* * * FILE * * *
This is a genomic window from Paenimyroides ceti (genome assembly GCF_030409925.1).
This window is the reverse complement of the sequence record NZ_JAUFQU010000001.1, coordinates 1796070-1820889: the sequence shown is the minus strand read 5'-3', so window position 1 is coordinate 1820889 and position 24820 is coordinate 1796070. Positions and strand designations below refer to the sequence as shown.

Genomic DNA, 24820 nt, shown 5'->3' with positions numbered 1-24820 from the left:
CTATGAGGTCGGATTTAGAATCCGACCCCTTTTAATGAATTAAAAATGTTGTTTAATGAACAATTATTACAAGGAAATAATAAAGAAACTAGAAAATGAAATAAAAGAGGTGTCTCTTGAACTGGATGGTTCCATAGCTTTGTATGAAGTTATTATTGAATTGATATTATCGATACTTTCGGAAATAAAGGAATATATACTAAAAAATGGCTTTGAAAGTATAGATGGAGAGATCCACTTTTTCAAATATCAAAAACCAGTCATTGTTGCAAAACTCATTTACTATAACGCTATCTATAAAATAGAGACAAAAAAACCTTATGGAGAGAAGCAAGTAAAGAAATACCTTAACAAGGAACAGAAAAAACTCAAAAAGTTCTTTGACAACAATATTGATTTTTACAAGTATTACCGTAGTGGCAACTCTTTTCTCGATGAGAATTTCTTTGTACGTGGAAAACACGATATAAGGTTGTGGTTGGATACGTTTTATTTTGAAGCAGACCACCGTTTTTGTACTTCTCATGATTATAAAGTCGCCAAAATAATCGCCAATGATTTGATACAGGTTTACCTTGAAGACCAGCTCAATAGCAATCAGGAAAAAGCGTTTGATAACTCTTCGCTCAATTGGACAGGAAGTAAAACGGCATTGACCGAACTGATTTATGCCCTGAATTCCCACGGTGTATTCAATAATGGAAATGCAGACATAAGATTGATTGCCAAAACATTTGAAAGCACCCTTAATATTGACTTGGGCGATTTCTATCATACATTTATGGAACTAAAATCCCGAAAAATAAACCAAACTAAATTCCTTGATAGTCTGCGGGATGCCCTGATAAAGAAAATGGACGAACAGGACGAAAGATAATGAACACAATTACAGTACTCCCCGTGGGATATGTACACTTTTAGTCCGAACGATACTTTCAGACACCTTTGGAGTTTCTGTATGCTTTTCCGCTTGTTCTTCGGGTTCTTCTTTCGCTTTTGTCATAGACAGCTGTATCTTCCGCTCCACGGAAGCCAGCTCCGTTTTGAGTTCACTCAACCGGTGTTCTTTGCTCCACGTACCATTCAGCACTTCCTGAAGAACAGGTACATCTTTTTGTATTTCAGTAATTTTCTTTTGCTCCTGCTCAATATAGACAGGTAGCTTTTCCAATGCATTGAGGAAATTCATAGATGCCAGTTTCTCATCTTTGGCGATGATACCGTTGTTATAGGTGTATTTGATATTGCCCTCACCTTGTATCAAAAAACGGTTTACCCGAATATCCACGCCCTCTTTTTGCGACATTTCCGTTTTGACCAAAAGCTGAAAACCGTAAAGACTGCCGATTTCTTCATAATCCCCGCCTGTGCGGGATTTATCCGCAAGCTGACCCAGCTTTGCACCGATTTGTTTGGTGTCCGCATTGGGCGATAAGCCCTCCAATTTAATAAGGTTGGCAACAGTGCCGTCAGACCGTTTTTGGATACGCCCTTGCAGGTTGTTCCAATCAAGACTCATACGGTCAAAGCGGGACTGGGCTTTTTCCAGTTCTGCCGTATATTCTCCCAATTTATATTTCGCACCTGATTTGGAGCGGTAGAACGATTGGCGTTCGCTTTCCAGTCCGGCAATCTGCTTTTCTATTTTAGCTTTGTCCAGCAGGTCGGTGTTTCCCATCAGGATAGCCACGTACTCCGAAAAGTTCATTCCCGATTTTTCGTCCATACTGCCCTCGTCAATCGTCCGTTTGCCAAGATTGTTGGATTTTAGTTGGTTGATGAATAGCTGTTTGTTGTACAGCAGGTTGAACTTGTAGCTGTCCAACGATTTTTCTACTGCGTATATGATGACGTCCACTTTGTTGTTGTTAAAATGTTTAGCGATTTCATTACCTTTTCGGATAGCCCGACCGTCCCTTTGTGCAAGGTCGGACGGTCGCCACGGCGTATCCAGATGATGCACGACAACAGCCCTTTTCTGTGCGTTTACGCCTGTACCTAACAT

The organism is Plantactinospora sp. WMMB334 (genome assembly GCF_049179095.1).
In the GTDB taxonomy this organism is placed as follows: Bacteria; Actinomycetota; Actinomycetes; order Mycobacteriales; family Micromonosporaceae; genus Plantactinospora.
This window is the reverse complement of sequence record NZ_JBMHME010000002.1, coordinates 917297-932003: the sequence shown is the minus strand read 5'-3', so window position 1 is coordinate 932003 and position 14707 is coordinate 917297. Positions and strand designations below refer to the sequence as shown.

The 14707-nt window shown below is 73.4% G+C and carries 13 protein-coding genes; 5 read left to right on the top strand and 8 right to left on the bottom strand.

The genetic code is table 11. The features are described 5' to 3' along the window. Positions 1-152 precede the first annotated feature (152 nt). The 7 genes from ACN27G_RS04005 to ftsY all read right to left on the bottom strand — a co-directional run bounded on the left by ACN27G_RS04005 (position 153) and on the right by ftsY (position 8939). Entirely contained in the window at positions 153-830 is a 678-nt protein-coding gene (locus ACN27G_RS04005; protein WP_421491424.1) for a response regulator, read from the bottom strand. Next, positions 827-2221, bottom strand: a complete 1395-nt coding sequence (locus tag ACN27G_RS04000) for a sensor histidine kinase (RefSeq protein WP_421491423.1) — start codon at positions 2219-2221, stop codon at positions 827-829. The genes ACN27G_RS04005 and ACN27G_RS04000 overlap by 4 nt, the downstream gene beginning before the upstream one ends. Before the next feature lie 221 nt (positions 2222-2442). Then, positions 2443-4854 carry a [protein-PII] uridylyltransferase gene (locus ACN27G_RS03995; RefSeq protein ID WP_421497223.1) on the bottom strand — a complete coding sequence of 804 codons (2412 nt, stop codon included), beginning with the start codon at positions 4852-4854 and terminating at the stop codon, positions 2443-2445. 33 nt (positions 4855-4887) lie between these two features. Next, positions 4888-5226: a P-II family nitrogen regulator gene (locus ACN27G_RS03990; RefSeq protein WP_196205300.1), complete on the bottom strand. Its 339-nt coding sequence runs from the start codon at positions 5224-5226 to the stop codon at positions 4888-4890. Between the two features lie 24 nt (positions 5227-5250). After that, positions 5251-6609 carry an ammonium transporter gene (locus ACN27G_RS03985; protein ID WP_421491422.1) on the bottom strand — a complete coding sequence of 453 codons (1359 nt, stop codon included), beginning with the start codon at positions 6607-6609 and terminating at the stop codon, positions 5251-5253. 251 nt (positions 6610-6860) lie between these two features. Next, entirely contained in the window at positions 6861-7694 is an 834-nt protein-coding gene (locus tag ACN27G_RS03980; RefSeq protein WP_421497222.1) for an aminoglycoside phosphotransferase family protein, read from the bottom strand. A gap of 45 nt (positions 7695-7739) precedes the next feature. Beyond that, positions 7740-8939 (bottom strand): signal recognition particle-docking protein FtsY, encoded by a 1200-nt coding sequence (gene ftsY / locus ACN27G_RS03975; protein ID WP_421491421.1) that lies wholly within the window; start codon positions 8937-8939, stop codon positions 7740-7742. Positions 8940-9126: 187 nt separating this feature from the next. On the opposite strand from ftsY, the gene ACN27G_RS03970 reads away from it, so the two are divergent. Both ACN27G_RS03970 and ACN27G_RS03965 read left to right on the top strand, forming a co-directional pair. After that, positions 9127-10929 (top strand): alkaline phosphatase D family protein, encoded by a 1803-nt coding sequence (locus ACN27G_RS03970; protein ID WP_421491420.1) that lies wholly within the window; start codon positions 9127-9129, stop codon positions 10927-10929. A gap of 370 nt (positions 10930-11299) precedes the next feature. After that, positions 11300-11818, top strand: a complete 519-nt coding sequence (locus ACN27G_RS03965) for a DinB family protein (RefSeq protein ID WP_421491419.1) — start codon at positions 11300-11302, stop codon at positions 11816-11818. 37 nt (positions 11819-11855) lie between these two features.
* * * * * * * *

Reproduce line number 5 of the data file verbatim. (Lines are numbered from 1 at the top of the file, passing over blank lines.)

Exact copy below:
The organism is Plantactinospora sp. WMMB334 (genome assembly GCF_049179095.1).